Mashantucket Pequot Tribe

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The Mashantucket Pequot are a small Native American tribal nation of the Algonquian language community in the state of Connecticut. Within the tribe's Reservation, in 41°27′58″N 71°58′28″W / 41.46611°N 71.97444°W / 41.46611; -71.97444 Ledyard, New London County, Connecticut, the Mashantucket Pequot operate Foxwoods Resort Casino, the world's largest resort casino, in terms of gaming space and number of slot machines, and one of the most successful economically.[1] The tribe achieved federal recognition by an act of Congress in 1983, the eighth tribal nation to have gained recognition through the political process. Membership is based on proven descent from tribal members listed in the 1900 Census.[2]

Contents

Geography

The Mashantucket Pequot Indian Reservation is a land base held in trust by the Bureau of Indian Affairs (BIA) in Ledyard, Connecticut, in New London County, in the Norwich-New London metro area, and on the Pequot River, now known as the Thames River. The Tribe also has about 3.47 acres (14,000 m2) of off-reservation trust land in the town of Preston. The Pequot reservation was created by Connecticut Colony in 1666. Over time it had been reduced to less than an acre (4,000 m²), and the Pequot population reached a nadir of 20 or 30 in population in the early 20th century.

In 1976 the Mashantucket Pequot brought a successful lawsuit that contested the illegal appropriation of reservation lands by the state of Connecticut. They went on to expand their reservation by purchase. They placed repurchased lands into trust on behalf of the tribe with the BIA.

Their total land area as of the 2000 census was 2.17 square miles (5.6 km2).[3]

Demographics

According to the 1990 census, the Mashantucket Pequot population was assessed at 320. By 2005, tribal membership grew to 785. The 2000 census showed a resident population of 325 persons living on reservation land, 227 of whom were of solely Native American heritage.

Government

As of 2008, the Mashantucket Pequot Elders council includes:[4]

The seven members of the Mashantucket Pequot Tribal Council are:

The current administration's seven-member council has publicly stated that the tribal nation's priorities are protecting tribal sovereignty; focusing on the educational, emotional and physical well being of tribal members; and working to leverage the tribe's financial and economic strengths through partnership initiatives, both locally and abroad. Mashantucket Pequot's most recent efforts include investment in North Stonington. Tribal development there, such as the recently opened $80 million Lake of Isles golf resort, has proven to be a welcome addition to the town's tax base.[5]

Council terms are three years. There are roughly 450 eligible voting members of the tribal nation. Tribal Members must be at least 18 years old and in good standing with the Tribe to be eligible to vote.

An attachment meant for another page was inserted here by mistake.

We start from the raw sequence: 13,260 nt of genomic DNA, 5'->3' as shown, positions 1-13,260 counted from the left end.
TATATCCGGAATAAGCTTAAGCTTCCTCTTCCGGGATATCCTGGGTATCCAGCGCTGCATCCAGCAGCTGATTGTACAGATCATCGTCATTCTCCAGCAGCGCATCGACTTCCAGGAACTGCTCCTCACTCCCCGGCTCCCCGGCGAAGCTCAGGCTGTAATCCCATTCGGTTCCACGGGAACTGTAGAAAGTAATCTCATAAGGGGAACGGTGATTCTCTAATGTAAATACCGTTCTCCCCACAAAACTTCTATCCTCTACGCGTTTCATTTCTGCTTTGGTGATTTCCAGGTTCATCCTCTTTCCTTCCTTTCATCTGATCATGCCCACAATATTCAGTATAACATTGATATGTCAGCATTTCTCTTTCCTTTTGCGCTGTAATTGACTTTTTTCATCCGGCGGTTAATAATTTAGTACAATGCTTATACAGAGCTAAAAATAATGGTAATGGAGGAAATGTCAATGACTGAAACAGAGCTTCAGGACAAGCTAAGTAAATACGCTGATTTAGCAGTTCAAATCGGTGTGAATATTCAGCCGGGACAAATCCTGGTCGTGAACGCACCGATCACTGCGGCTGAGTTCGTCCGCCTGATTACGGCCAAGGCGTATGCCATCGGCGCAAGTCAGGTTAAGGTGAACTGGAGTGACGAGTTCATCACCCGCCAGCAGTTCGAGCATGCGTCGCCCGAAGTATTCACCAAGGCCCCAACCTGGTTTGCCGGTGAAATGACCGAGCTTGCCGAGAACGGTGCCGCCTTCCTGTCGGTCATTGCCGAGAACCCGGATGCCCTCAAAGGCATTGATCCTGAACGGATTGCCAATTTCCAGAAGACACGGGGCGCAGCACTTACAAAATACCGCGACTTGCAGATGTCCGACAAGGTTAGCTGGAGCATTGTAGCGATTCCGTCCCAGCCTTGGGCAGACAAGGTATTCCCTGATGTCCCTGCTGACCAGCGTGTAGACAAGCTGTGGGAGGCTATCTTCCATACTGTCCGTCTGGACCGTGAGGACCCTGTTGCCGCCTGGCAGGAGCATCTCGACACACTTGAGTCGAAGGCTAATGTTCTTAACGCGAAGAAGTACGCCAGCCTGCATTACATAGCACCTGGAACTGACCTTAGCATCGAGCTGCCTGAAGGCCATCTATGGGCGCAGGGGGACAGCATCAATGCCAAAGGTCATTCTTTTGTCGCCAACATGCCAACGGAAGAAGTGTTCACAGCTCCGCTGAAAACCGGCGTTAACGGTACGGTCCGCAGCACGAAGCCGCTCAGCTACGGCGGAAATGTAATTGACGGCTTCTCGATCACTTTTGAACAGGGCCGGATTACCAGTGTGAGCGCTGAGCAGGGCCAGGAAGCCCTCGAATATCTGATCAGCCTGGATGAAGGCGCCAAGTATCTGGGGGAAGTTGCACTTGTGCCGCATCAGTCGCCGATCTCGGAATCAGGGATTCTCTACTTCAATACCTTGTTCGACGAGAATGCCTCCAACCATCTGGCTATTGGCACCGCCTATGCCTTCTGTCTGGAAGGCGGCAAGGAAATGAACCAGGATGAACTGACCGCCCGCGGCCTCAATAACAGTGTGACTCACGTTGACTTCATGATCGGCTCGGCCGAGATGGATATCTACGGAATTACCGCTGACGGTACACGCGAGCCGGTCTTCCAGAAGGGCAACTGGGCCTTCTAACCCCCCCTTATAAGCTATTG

Chairman

Economy

Since 1992, the Mashantucket Pequot have operated one of the largest resort casinos in the world. The Connecticut Center for Economic Analysis, a research center at the University of Connecticut, performed an analysis of the casino's impact on the Connecticut economy. Their report stated that the Mashantucket Pequot Tribal Nation and its Foxwoods casino have had a positive economic impact on the neighboring town of Ledyard and the state of Connecticut.[6]

History

The Mashantucket Pequot claim descent from the Pequot, who at one time held dominion over the coastal area between the Niantic River of present-day Connecticut, the Wecapaug River in what is now western Rhode Island, to the border of Long Island Sound. Today, there are believed to be two descendant groups of those Pequot who survived the Pequot War: the Eastern Pequot Tribal Nation, and the Western Pequot, better-known as the Mashantucket Pequot.

Early History

Native Americans are believed to be descended from peoples who came over the Bering Straits land bridge more than 15,000 years ago. Gradually they moved throughout the Americas. Various tribal oral histories also attest to major migrations of tribes. In the early years after European contact, Europeans recorded intertribal warfare, shifts in boundaries and changes in power.

At one time some scholars believed that the Pequot migrated toward central and eastern Connecticut sometime around 1500, from the upper Hudson River Valley. The theory of Pequot migration to the Connecticut River Valley can be traced to Rev. William Hubbard, a Puritan colonist. In 1677 he suggested that the Pequot had invaded the region sometime before the establishment of Plymouth Colony. In the aftermath of King Philip's War, Hubbard sought in his Narrative of the Troubles with the Indians in New-England, to explain the ferocity with which New England's Native peoples responded to the English. Seeking answers not in Connecticut and Massachusetts Bay Colony's own failed diplomacy and colonial conflicts over Native lands, Hubbard may have projected his own situation onto the Pequot by defining them as "foreigners" to the region. He described them as invaders from "the interior of the continent" who "by force seized upon one of the places near the sea, and became a Terror to all their Neighbors."[7]